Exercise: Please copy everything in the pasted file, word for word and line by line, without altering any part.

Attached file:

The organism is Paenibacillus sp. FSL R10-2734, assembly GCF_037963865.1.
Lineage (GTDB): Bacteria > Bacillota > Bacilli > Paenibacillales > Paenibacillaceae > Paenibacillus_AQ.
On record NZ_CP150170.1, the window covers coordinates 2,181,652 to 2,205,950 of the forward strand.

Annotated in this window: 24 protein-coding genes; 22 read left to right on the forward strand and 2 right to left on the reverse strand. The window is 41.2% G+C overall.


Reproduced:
The organism is Paenibacillus sp. FSL R10-2734, assembly GCF_037963865.1.
Lineage (GTDB): Bacteria > Bacillota > Bacilli > Paenibacillales > Paenibacillaceae > Paenibacillus_AQ.
On record NZ_CP150170.1, the window covers coordinates 2,181,652 to 2,205,950 of the forward strand.

Annotated in this window: 24 protein-coding genes; 22 read left to right on the forward strand and 2 right to left on the reverse strand. The window is 41.2% G+C overall.